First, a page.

Employment Effects of Unconventional Monetary Policy: Evidence from QE
74 Pages Posted: 19 Jul 2017 Last revised: 25 Jan 2018
Date Written: January 17, 2018
This paper investigates the effect of the Federal Reserve's unconventional monetary policy on employment via a bank lending channel. We find that banks with higher mortgage-backed securities holdings issued relatively more loans after the first and third rounds of quantitative easing (QE1 and QE3). While additional volume is concentrated in refinanced mortgages after QE1, increases are driven by newly originated home purchase mortgages and additional commercial and industrial lending after QE3. Using spatial variation, we show that regions with a high share of affected banks experienced stronger employment growth after both, QE1 and QE3. However, while the ability of households to refinance mortgages after QE1 spurred local demand, the resulting additional employment growth was relatively weak and confined to the non-tradable goods sector. In contrast, the increase in overall employment after QE3 is sizable and can be attributed to the supply of additional credit to firms. To support this finding, we use new confidential loan-level data to show that firms with stronger ties to affected banks increased employment and capital investment more after QE3. Altogether, our findings suggest that unconventional monetary policy can, similar to conventional monetary policy, affect real economic outcomes.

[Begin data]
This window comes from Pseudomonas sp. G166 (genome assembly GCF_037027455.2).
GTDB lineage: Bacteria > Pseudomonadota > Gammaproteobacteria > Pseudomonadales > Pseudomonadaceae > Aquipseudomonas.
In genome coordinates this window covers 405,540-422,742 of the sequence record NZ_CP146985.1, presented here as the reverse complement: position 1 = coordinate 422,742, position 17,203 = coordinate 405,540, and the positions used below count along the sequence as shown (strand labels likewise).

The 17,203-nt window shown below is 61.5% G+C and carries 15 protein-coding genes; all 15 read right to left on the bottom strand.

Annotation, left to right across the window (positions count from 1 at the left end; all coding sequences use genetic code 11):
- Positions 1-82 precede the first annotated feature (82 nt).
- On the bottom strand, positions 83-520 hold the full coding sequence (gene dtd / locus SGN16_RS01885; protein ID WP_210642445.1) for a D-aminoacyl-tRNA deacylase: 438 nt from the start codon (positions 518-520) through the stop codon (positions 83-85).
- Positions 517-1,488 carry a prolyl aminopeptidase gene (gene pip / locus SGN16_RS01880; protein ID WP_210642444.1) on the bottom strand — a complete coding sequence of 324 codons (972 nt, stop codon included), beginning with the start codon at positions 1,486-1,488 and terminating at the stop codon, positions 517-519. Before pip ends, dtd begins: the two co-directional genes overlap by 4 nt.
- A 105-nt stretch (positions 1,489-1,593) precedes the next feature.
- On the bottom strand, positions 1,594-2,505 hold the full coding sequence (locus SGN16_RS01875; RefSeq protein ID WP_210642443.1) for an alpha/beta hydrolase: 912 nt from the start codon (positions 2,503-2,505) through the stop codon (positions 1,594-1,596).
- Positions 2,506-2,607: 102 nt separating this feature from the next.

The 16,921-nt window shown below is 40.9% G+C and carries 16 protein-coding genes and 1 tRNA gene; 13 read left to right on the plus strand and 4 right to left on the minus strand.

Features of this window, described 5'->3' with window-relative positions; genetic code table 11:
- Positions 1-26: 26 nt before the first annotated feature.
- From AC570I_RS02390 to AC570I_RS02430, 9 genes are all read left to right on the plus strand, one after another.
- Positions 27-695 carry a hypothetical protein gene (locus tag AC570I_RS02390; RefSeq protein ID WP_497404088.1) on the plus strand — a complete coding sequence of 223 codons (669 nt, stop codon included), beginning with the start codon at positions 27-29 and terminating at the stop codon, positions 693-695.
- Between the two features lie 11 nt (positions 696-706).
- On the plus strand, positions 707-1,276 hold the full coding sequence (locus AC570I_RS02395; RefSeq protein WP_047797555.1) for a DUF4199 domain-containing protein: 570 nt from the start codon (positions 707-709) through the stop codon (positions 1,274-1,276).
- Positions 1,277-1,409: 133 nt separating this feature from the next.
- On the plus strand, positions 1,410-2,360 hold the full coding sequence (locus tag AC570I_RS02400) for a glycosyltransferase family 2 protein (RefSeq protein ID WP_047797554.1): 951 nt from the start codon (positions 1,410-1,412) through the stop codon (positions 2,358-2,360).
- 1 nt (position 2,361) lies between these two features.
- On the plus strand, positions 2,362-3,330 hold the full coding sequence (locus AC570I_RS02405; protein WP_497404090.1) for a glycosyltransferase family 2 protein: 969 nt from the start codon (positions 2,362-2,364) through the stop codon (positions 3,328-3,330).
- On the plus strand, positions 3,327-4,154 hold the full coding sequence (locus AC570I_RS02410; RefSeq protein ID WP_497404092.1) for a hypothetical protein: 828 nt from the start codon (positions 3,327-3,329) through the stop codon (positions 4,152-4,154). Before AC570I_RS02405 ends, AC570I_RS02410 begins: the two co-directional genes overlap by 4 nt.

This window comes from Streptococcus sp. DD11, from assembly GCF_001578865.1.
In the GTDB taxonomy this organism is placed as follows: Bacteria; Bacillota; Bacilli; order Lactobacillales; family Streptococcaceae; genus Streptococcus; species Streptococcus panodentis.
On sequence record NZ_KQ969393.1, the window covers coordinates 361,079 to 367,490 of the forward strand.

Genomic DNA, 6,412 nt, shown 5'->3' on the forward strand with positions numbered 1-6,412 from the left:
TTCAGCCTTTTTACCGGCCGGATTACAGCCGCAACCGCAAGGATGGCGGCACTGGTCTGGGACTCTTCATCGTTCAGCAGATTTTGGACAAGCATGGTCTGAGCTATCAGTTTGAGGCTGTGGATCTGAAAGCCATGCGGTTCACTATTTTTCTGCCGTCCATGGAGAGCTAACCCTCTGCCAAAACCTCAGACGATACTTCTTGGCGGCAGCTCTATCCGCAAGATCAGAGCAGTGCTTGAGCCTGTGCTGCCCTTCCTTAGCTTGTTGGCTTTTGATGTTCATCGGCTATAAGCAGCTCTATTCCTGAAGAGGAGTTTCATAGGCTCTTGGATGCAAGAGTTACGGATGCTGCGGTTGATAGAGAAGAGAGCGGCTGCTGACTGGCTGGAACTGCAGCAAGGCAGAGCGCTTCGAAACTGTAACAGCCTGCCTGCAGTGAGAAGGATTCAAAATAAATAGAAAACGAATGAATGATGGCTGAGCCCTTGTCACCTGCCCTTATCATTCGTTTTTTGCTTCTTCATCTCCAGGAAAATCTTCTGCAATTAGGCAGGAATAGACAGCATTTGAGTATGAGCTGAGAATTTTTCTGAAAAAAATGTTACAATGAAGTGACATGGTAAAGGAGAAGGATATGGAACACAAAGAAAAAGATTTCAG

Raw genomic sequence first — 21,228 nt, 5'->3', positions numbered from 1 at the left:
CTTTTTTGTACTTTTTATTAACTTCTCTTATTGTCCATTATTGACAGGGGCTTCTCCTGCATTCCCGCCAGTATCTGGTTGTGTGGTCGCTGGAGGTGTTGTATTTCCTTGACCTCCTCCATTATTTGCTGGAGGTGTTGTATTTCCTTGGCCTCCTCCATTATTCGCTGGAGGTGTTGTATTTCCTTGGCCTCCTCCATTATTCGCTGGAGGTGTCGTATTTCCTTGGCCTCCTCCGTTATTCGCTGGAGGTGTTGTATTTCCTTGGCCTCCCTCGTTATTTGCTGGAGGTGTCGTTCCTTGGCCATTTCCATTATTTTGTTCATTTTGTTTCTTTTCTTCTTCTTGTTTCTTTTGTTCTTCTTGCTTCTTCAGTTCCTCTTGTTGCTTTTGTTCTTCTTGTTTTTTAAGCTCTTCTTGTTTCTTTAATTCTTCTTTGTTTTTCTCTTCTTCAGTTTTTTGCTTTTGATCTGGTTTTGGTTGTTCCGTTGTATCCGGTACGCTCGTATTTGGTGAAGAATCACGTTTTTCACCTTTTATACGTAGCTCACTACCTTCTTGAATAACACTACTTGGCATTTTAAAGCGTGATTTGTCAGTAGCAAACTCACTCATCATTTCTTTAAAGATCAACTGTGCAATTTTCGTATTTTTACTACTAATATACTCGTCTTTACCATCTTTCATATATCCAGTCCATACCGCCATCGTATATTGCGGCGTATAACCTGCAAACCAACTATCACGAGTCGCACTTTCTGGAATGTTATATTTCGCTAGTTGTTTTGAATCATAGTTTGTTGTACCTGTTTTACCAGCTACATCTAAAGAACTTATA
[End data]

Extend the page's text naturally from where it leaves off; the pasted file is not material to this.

Keywords: monetary policy, employment, real effects, large scale asset purchases, quantitative easing
JEL Classification: E00, E02, E20, E65
Suggested Citation: Suggested Citation